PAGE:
The Los Angeles County Department of Public Health this week issued a “heat alert” for residents of the high desert — namely Lancaster and the Antelope Valley, where high temperatures were expected to reach the triple digits through Saturday.

The department warned that people prone to heat stroke, heat exhaustion and heat cramps should be prepared and seek cool shelter.

“While people don't need to be told it's hot outside, they do need to be reminded to take care of themselves, children, the elderly, and pets when the weather gets hotter,” said Public Health director Jonathan Fielding. “When temperatures are high, prolonged sun exposure may cause dehydration, heat cramps, heat exhaustion, and heat stroke.”

Um. This shouldn't have to be said. Ever. But we'll allow it:

“Never leave children, elderly people, or pets unattended in closed vehicles, even with the windows 'cracked,' because temperatures inside can quickly rise to life-threatening levels,” Fielding said.

The county has posted a list of “cooling centers” where old folks and others prone to heat-related illness can seek shelter. (People can also call 211 for information on the centers).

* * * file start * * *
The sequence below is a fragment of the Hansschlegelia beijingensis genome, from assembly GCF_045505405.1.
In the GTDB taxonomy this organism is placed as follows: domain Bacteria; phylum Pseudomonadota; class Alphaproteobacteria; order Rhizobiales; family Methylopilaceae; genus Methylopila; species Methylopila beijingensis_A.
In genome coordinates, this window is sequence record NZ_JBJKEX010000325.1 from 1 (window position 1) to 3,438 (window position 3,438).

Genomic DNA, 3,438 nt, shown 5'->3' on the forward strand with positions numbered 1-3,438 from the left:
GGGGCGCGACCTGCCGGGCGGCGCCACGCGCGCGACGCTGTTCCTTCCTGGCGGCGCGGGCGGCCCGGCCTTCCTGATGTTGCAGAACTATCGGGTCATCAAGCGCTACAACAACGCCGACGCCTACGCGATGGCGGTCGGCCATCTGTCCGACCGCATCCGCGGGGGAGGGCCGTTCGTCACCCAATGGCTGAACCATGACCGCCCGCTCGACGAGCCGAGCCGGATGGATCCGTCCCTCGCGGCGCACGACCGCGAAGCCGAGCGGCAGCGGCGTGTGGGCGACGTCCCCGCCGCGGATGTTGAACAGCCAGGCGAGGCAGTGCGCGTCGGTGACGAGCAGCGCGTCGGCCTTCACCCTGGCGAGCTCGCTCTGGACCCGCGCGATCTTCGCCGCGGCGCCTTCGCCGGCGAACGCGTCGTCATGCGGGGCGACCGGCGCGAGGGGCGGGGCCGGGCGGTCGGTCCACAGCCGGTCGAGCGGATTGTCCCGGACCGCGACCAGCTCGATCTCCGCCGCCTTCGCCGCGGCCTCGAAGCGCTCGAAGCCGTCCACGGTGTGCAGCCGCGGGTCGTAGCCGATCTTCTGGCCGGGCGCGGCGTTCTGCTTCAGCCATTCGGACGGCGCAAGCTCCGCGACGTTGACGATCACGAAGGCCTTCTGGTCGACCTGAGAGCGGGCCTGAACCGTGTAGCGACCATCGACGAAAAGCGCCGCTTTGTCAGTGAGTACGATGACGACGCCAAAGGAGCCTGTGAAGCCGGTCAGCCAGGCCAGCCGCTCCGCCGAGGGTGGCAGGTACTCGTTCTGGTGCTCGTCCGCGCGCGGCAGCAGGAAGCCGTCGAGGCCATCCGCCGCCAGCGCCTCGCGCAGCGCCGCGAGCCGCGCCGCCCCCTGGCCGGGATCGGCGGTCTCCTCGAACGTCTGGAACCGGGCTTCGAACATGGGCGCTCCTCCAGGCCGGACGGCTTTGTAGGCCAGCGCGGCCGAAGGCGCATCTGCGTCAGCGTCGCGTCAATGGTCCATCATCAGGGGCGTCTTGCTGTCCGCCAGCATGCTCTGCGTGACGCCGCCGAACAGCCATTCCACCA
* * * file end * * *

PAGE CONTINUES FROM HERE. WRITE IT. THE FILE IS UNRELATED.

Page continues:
Again, more no-brainers from the county:

-Wear light, loose-fitting clothing.

-Drink water or electrolyte-replacing sports drinks often (do not wait until you are thirsty), and avoid drinking alcohol.

-Offer help to those in your neighborhood with limited access to air conditioning and transportation, such as seniors or those who are ill. Check on them frequently or take them to a location with air conditioning.

-During peak heat hours stay in an air-conditioned area. If you don't have access to air conditioning in your home, visit public facilities such as shopping malls, parks, and libraries to stay cool.

-Avoid unnecessary exertion, such as vigorous exercise during peak sun hours, if you are outside or in a non-air conditioned building.

-Stay out of the sun if you do not need to be in it. When in the sun, wear a hat, preferably with a wide brim, and loose-fitting clothing with long sleeves and pants to protect yourself from sun damage.

LA Weekly